A new poll released by the Unite America Institute shows that Washington State may be a particularly advantageous state for independent candidates.
Unite America, a national organization dedicated to electing independent candidates, says that the state’s top-two primary system, combined with strong numbers showing an openness to independent candidates, indicates Washington may be one of the most likely places for independents to succeed.
According to the poll, 75 percent of Washington voters say they are open to supporting independent candidates running for the state legislature. This includes 69 percent of Republicans, 76 percent of Democrats, and 85 percent of Independents.
Of those voters who said they only vote for their party, 66 percent said they would still consider voting for an independent.
“In other words, majorities of Democrats who would never vote for a Republican and Republicans who would never vote for a Democrat would consider voting for an independent candidate,” says Unite America.
The report also found that a majority of Washingtonians are disappointed with the legislature’s two-party system. Fifty-seven percent are frustrated by gridlock in the legislature and blame both Republicans and Democrats while only 16 percent say they believe the two parties are working well together.
One reason independent candidates may fare better in Washington compared to other areas of the nation is that Washington uses a top-two primary system rather than a primary based on party affiliation.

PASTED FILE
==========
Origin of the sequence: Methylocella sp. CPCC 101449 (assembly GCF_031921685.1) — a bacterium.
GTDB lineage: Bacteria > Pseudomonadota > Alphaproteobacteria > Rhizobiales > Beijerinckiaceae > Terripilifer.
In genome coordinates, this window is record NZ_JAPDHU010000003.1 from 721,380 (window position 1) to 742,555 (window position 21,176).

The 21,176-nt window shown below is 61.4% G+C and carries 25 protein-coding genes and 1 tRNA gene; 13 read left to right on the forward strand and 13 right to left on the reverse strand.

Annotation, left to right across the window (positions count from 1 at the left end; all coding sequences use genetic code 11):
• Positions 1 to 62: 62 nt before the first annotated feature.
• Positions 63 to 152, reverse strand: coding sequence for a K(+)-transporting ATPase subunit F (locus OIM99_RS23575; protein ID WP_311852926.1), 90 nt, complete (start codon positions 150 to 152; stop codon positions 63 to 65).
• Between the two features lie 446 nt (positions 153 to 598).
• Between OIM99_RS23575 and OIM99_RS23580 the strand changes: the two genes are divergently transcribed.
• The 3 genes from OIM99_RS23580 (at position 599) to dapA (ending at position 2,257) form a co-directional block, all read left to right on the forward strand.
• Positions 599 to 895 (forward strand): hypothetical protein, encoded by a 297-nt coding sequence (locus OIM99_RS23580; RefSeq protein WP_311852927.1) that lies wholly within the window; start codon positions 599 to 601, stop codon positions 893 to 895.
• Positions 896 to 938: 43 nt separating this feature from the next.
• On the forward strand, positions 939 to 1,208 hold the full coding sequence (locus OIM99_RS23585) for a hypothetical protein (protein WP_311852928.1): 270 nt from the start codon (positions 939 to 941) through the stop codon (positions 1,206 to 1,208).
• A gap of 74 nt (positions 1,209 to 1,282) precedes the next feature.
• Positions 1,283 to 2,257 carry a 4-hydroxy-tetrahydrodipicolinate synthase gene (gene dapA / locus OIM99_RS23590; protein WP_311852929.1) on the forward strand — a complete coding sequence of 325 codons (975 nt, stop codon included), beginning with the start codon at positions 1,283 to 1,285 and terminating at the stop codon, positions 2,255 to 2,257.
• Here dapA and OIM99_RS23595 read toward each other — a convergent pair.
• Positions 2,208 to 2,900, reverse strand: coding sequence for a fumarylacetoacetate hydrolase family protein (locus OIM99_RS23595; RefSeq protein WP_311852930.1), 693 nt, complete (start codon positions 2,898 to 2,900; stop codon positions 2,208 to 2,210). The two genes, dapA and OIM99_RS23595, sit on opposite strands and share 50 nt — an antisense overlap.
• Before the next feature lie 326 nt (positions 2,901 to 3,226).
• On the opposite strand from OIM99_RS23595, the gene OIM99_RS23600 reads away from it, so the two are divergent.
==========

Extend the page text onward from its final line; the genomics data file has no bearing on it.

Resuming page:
According to the poll, “this system, used by just three states, provides a unique opportunity for independent candidates who make it through the primary to be guaranteed a head-to-head general election contest – thereby avoiding the common challenge of being perceived as a “spoiler” or “wasted vote” in a traditional three-way race.”
The poll asked Washington voters who they would vote for in various generic head-to-head match-ups. In a match-up between a generic independent and a generic Republican, the independent candidate leads by 18 points (43 percent to 25 percent). In a race between a generic Democrat and an independent, the independent candidate leads by 8 points (35 percent – 27 percent).
The results indicate that if an independent candidate is able to make it through the primary, they will likely bring in independent voters and a majority of voters from the other candidate’s opposing party in the head-to-head general election. These numbers also show that about a third of both Democrats and Republicans remain undecided even if a candidate from their party is in the general election.
While these numbers show Washington’s top-two primary system favoring independents in the general election, the process of getting through the primaries is what holds independent candidates back. Sixty percent of Washington voters said that voting for an independent in the primaries might waste their vote or cause their least favorite candidate to get elected. In the primary election, voters fear that a vote for an independent candidate may be a wasted vote if the independent candidate doesn’t have enough broad support.
Regardless of these fears, when asked if they would consider voting for an independent candidate even if it means risking the chance that their least preferred candidate gets elected, 42 percent of Democrats and 56 percent of Republicans said they would still consider the independent.
Of Washington’s 1.8 million voters, 43 percent consider themselves independents. Though this outnumbers Democrats (33 percent) and Republicans (24 percent), there hasn’t been an independent in the Washington state legislature since 1889. In order to succeed, independent candidates will need the same visibility and support as the Democrat and Republican candidates during the primaries.